Most people don’t know that plants use networks to share information
Crops are communicating. By decoding their information, we can feed the world more sustainably. By Carrol Plummer, Co-founder and CEO of Vivent SA
Today’s agricultural practices are inefficient and unsustainable. Food production and agriculture currently account for more than one-quarter of global greenhouse gas emissions, consume half of all inhabitable land, and contribute to 70% of freshwater withdrawals.
One way to feed the planet is to continuously measure crop health and respond to crop stress as it happens. That allows each plant to deliver optimal yields while conserving limited natural resources.
Taking it one plant at a time
Measuring plants themselves rather than the environment around them is enabling new agriculture innovations. For example, the World Economic Forum recently identified “wearables for plants” as one of the Top 10 emerging technologies of 2023. By improving plant health, these wearable sensors will help increase food production in order to meet the roughly 70% increase in global food demand expected by 2050.
Monitoring crop health in real-time requires widespread digital infrastructure, such as 5G or LoRa wireless networks. It also requires access to cheap, cloud-based data storage and computing solutions, AI and advanced analytics, and intelligent sensors.
My company, Vivent SA, based in Switzerland, is rising to meet these challenges.
Most people don’t know that plants use sophisticated networks based on electrical signals to gather and share information. These communications usually take place in response to changes in the environment: shifts in the level of water or nutrients in the soil; changes in ambient light, temperature, or humidity; or the presence of diseases, fungal infections, or insects both above and below the ground.
Vivent has developed hardware and software to record and transmit these signals continuously, monitoring crops around the clock so farmers can respond quickly to environmental stressors, sometimes days before plants show any visual signs of distress.
How it works
Step 1. We connect to plants in a field or greenhouse by inserting micro-needles in living tissue at two locations on a plant’s stem. Depending on the crop, the electrodes can stay in place for weeks, months, or even years. We capture signals emitted by the plants throughout the entire crop cycle.
Step 2. The signals are transmitted to Vivent’s cloud, where they are processed and analyzed. We use this analysis to create value for our clients.
Step 3. In addition to alerting farmers when crops are stressed, Vivent provides regular reports on crop health and identifies the causes of lost productivity. We also offer customised tips to farmers on optimizing growing conditions based on their crops and operations.
Decoding the secret life of plants with AI
The electrical signals that Vivent records were discovered more than 120 years ago, when Charles Darwin brought Venus flytrap plants from the US to the UK. Jagadir Chandra Bose, an Indian scientist, discovered plant signals. These were so complex that, at the time, Bose and others had no way to interpret them.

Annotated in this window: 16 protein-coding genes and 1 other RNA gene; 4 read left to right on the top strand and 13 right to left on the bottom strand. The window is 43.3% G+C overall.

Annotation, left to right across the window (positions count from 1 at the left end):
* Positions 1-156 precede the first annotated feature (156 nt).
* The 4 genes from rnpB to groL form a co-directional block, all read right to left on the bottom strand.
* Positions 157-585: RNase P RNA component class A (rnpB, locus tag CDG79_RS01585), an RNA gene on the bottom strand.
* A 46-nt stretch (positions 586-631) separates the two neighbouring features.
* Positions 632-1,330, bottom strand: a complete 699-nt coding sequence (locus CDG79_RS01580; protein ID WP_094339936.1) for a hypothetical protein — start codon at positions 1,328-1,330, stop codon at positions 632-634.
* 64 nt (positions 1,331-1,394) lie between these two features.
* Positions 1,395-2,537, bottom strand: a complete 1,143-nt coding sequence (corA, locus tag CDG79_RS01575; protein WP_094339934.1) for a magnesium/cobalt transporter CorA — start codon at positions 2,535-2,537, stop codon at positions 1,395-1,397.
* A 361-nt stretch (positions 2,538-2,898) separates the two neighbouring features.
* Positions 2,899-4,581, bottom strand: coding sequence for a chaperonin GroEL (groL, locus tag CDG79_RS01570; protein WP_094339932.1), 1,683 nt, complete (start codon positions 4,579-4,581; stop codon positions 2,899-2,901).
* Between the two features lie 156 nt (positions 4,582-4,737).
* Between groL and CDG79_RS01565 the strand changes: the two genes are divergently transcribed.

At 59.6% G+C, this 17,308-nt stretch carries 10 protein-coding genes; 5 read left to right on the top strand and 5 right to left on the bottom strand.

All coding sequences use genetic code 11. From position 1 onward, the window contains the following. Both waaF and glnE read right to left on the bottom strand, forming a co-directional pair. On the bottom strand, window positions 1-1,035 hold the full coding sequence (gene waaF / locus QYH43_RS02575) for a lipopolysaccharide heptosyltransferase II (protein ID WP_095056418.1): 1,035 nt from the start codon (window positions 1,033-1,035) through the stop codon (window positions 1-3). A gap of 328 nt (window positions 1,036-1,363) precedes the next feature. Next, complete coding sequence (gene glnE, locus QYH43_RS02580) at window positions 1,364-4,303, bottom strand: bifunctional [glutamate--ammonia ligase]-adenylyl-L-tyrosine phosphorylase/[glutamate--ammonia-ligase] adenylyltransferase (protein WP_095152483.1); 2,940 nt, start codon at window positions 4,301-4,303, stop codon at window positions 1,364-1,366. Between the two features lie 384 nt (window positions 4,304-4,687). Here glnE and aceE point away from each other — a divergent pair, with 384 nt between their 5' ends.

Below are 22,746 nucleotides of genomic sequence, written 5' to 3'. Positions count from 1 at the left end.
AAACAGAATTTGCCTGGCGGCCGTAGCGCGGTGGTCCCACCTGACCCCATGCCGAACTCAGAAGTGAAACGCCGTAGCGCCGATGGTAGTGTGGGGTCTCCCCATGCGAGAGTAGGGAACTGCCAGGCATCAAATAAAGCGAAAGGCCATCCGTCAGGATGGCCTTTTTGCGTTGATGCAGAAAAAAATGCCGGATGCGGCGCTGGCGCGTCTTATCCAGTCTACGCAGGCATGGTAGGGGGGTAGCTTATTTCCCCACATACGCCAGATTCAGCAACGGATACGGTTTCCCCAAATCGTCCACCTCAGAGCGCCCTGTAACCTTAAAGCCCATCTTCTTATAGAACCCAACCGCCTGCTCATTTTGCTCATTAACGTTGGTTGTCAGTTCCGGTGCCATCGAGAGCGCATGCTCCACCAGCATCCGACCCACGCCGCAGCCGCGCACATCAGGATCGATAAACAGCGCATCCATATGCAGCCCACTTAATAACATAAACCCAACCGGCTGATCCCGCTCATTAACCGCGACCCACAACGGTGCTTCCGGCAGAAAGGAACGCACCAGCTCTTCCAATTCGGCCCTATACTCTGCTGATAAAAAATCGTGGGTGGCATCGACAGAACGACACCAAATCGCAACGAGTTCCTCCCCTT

Today, scholars such as Edward Farmer at the University of Lausanne have successfully characterized plant signals, showing, for instance, that certain electrical transmissions are linked to the wounding of plant leaves.
This information provided the steppingstone Vivent needed to begin decoding the signals.
Machine learning has enabled Vivent’s data scientists to build algorithms to detect specific stressors. We measure healthy plants and those exposed to a specific stimulus, such as a fungal infection or the application of a biostimulant (a biologically active crop treatment that arouses a plant’s immune system).
We then look for signal characteristics that differentiate two or more groups of plants and alert growers when plants start responding to environmental stimuli. These early warnings of crop stress allow farmers to choose more sustainable solutions.
For instance, farmers can apply a biostimulant that encourages a plant to activate its defenses against an emerging insect attack. If the insect population remains low, then the farmer does not need to treat the crop with a pesticide. This saves money and reduces the need to apply potentially toxic chemicals that could pollute the environment.
The power of advanced ICT
By harnessing the power of advanced technologies such as IoT, data analytics, and smart systems, Vivent is helping farmers gain a deeper understanding of their crops. Among other benefits, our solutions enable efficient management of irrigation water, reduced environmental impacts from improper use of pesticides or fertilizers, and 24/7 crop health monitoring.
Good-quality data infrastructure and strong support for R&D are key to bringing more innovation to the food supply chain. Vivent is proud to be part of an ecosystem that will enable everyone to have access to sustainably grown, healthy, and delicious food.